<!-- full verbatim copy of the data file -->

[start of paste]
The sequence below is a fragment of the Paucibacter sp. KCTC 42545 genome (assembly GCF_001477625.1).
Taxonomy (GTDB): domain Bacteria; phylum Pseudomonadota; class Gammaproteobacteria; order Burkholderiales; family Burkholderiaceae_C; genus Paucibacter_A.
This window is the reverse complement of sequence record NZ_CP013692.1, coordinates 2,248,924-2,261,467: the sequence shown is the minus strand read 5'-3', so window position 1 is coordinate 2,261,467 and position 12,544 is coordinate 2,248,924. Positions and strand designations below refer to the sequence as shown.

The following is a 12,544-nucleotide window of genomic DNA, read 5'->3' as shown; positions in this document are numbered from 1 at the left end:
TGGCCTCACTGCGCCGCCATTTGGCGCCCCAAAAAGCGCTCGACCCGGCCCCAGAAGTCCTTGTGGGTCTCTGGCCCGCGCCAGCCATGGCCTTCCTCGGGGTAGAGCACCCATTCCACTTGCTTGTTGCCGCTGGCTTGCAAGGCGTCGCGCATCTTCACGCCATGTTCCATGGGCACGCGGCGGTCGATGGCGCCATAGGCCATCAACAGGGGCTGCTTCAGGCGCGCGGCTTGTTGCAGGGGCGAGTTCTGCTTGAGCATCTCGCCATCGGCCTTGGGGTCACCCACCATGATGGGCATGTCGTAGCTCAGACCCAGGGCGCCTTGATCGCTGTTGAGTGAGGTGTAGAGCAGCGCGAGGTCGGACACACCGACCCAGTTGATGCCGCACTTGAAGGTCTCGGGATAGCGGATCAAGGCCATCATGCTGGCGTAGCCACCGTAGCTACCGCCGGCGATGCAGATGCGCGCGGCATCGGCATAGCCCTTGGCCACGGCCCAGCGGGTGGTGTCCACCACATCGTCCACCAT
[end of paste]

The sequence below is a fragment of the Paucibacter sp. KCTC 42545 genome (assembly GCF_001477625.1).
Taxonomy (GTDB): domain Bacteria; phylum Pseudomonadota; class Gammaproteobacteria; order Burkholderiales; family Burkholderiaceae_C; genus Paucibacter_A.
This window is the reverse complement of sequence record NZ_CP013692.1, coordinates 2,248,924-2,261,467: the sequence shown is the minus strand read 5'-3', so window position 1 is coordinate 2,261,467 and position 12,544 is coordinate 2,248,924. Positions and strand designations below refer to the sequence as shown.

The following is a 12,544-nucleotide window of genomic DNA, read 5'->3' as shown; positions in this document are numbered from 1 at the left end:
TGGCCTCACTGCGCCGCCATTTGGCGCCCCAAAAAGCGCTCGACCCGGCCCCAGAAGTCCTTGTGGGTCTCTGGCCCGCGCCAGCCATGGCCTTCCTCGGGGTAGAGCACCCATTCCACTTGCTTGTTGCCGCTGGCTTGCAAGGCGTCGCGCATCTTCACGCCATGTTCCATGGGCACGCGGCGGTCGATGGCGCCATAGGCCATCAACAGGGGCTGCTTCAGGCGCGCGGCTTGTTGCAGGGGCGAGTTCTGCTTGAGCATCTCGCCATCGGCCTTGGGGTCACCCACCATGATGGGCATGTCGTAGCTCAGACCCAGGGCGCCTTGATCGCTGTTGAGTGAGGTGTAGAGCAGCGCGAGGTCGGACACACCGACCCAGTTGATGCCGCACTTGAAGGTCTCGGGATAGCGGATCAAGGCCATCATGCTGGCGTAGCCACCGTAGCTACCGCCGGCGATGCAGATGCGCGCGGCATCGGCATAGCCCTTGGCCACGGCCCAGCGGGTGGTGTCCACCACATCGTCCACCAT